We have seen them on the field. Student athletes pour their hearts and souls into their beloved sports, as they give every ounce of effort for their universities and fans. But what else goes into an athlete’s overall health and performance? Specifically, what do Georgia State athletes eat off the field?
From football to volleyball, each athlete has a specific diet he or she follows during the season — some more unique than others. On top of this, “cheat days” and guilty pleasures may also add to an athlete’s weekly food intake. The bottom line, however, is a healthy diet is necessary to achieve top performance on the field, and athletes may also work with a team nutritionist to make that happen.
Tucker Gregg: Football
Tucker Gregg is a sophomore running back. After joining the team in August 2018, he earned playing time on special teams and eventually earned snaps from the backfield over the last few games of the season.
This year, Gregg will fight for snaps with Tra Barnett and Seth Paige, running backs who have already set a high standard.
As a running back, there are times where Gregg’s diet may look different from a lineman’s diet. Gregg is considered a skill player and body fat and muscle tone is critical to success.
“Usually, skill players have a lower body-fat, so we have to pack on the calories,” Gregg said. “This gives us something to burn during practice.”
On a typical weekday, Gregg’s diet varies. Like so many of us, Gregg’s guilty pleasure is Chick-Fil-A.
“I’m not going to lie, I eat Chick-Fil-A sometimes,” he said. “Right now with all this running we’re doing [at practice], a little bit of bad food won’t hurt.”
On game days, though, the diet changes. The team will eat specific meals throughout the day to help prepare the players for the battle on the football field.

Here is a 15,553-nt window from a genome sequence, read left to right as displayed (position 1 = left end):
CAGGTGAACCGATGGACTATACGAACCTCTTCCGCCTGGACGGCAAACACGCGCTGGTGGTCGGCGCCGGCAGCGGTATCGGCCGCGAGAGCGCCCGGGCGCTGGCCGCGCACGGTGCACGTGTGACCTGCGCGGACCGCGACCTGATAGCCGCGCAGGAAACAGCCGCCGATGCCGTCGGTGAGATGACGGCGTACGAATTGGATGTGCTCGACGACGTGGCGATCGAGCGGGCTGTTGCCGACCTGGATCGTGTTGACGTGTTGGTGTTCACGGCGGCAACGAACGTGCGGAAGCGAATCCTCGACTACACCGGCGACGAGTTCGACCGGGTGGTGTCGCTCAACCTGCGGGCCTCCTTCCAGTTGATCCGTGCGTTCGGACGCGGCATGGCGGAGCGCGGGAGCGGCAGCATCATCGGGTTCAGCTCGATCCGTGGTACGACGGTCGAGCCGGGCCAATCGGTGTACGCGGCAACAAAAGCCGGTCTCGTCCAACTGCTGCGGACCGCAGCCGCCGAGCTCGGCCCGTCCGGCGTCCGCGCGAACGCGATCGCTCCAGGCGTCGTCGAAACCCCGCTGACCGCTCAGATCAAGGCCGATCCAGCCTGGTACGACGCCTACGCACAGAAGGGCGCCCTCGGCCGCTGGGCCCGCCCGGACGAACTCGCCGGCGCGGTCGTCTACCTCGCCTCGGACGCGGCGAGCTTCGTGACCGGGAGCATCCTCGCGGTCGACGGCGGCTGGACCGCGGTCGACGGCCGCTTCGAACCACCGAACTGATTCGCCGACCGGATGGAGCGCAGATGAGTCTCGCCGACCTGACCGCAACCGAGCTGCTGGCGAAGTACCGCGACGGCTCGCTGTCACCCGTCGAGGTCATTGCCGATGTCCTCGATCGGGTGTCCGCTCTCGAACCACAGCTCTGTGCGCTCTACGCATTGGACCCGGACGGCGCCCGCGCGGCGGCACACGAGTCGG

“If we have a 7 o’clock game, we will have a team breakfast,” Gregg said. “Typically, the breakfast will be bacon, eggs and omelets.”
“We don’t eat too much during lunch because we have the pre-game meal about an hour after, so a sandwich always works. The pre-game meal is usually some chicken, spaghetti and some kind of greens.”
Gregg makes sure to stay away from fried foods and soda, although he admittedly likes Chick-Fil-A nuggets and fries during his “cheat days.”
Cierra Sillmon: Volleyball
Cierra Sillmon is a junior middle blocker for the women’s volleyball team. She discussed the diet plan she and the rest of the volleyball team follows during the season. When in season, Sillmon said the team must follow the 24/48 rule.
“For players 21 years old and up, you can’t drink alcohol 24 hours before a practice or 48 hours before a match,” Sillmon said.
She went on to explain how the Panthers added a new plan where each month, they give up a certain food, drink or dessert.
As a nutritional science major, Sillmon has an educated way of viewing food and understand the right way to make changes during the season.
“My knowledge has grown a lot, in knowing when to eat certain foods and what to eat,” Sillmon said. “It changes depending on if we are off season or mid season.”
The junior encouraged not only athletes to care about their diet, but also non-student athletes to take part in researching what one’s body is digesting .
“A lot of what you eat can determine how your day will go,” Sillmon said.
She explained how eating heavier foods will affect your mood as well as your focus throughout the day. Sillmon further placed a high emphasis on water intake, fruits and vegetables instead of fast foods and proteins.